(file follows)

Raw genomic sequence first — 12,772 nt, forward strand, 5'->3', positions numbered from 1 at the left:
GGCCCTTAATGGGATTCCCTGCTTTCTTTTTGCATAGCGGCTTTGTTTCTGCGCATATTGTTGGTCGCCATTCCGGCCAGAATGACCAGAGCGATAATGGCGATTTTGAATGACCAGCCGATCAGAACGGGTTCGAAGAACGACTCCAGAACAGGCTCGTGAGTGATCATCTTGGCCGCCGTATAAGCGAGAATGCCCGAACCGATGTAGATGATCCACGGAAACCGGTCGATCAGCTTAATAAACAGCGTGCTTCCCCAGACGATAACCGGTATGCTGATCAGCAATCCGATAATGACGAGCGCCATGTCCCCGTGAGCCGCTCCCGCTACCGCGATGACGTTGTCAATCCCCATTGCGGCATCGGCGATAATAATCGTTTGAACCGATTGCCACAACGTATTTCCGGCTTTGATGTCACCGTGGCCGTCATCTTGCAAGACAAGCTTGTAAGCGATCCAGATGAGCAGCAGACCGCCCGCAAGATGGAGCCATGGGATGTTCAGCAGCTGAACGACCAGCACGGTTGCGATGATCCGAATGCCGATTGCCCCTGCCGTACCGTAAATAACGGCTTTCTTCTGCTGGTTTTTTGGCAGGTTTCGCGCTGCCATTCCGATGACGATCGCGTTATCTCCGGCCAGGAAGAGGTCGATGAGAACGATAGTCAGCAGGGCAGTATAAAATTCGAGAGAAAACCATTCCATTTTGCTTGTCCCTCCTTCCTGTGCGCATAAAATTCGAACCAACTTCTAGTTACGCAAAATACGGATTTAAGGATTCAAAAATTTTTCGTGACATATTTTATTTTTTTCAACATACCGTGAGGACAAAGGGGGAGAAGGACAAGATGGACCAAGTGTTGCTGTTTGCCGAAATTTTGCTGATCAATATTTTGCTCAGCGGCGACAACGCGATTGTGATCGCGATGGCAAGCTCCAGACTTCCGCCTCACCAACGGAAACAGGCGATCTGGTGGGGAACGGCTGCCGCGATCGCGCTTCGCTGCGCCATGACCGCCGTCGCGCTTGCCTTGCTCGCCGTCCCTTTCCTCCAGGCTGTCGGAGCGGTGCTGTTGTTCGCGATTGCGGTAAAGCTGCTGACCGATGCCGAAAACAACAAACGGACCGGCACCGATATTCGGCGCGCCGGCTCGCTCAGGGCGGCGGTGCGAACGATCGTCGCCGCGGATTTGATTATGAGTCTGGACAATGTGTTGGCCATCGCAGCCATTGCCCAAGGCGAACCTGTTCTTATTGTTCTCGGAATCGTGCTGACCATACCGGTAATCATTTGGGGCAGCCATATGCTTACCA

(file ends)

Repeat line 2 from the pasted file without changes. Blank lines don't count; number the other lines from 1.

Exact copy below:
GGCCCTTAATGGGATTCCCTGCTTTCTTTTTGCATAGCGGCTTTGTTTCTGCGCATATTGTTGGTCGCCATTCCGGCCAGAATGACCAGAGCGATAATGGCGATTTTGAATGACCAGCCGATCAGAACGGGTTCGAAGAACGACTCCAGAACAGGCTCGTGAGTGATCATCTTGGCCGCCGTATAAGCGAGAATGCCCGAACCGATGTAGATGATCCACGGAAACCGGTCGATCAGCTTAATAAACAGCGTGCTTCCCCAGACGATAACCGGTATGCTGATCAGCAATCCGATAATGACGAGCGCCATGTCCCCGTGAGCCGCTCCCGCTACCGCGATGACGTTGTCAATCCCCATTGCGGCATCGGCGATAATAATCGTTTGAACCGATTGCCACAACGTATTTCCGGCTTTGATGTCACCGTGGCCGTCATCTTGCAAGACAAGCTTGTAAGCGATCCAGATGAGCAGCAGACCGCCCGCAAGATGGAGCCATGGGATGTTCAGCAGCTGAACGACCAGCACGGTTGCGATGATCCGAATGCCGATTGCCCCTGCCGTACCGTAAATAACGGCTTTCTTCTGCTGGTTTTTTGGCAGGTTTCGCGCTGCCATTCCGATGACGATCGCGTTATCTCCGGCCAGGAAGAGGTCGATGAGAACGATAGTCAGCAGGGCAGTATAAAATTCGAGAGAAAACCATTCCATTTTGCTTGTCCCTCCTTCCTGTGCGCATAAAATTCGAACCAACTTCTAGTTACGCAAAATACGGATTTAAGGATTCAAAAATTTTTCGTGACATATTTTATTTTTTTCAACATACCGTGAGGACAAAGGGGGAGAAGGACAAGATGGACCAAGTGTTGCTGTTTGCCGAAATTTTGCTGATCAATATTTTGCTCAGCGGCGACAACGCGATTGTGATCGCGATGGCAAGCTCCAGACTTCCGCCTCACCAACGGAAACAGGCGATCTGGTGGGGAACGGCTGCCGCGATCGCGCTTCGCTGCGCCATGACCGCCGTCGCGCTTGCCTTGCTCGCCGTCCCTTTCCTCCAGGCTGTCGGAGCGGTGCTGTTGTTCGCGATTGCGGTAAAGCTGCTGACCGATGCCGAAAACAACAAACGGACCGGCACCGATATTCGGCGCGCCGGCTCGCTCAGGGCGGCGGTGCGAACGATCGTCGCCGCGGATTTGATTATGAGTCTGGACAATGTGTTGGCCATCGCAGCCATTGCCCAAGGCGAACCTGTTCTTATTGTTCTCGGAATCGTGCTGACCATACCGGTAATCATTTGGGGCAGCCATATGCTTACCA